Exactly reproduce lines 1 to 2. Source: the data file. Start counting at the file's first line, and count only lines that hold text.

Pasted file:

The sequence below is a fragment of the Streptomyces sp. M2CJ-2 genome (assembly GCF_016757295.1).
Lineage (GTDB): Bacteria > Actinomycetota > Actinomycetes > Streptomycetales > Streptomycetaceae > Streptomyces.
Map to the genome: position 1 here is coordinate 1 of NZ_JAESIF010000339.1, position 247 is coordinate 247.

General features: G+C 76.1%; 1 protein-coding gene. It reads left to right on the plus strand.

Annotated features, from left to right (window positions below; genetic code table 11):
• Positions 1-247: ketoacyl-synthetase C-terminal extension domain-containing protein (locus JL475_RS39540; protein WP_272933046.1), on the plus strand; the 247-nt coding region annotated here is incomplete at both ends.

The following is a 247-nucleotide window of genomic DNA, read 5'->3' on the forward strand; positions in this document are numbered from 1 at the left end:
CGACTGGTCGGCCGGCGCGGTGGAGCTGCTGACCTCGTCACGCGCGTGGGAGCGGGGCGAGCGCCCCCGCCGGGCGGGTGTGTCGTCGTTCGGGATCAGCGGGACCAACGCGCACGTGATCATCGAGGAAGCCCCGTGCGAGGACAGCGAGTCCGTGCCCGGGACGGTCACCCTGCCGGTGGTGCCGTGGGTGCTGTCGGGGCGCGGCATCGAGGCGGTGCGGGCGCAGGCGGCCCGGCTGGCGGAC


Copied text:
The sequence below is a fragment of the Streptomyces sp. M2CJ-2 genome (assembly GCF_016757295.1).
Lineage (GTDB): Bacteria > Actinomycetota > Actinomycetes > Streptomycetales > Streptomycetaceae > Streptomyces.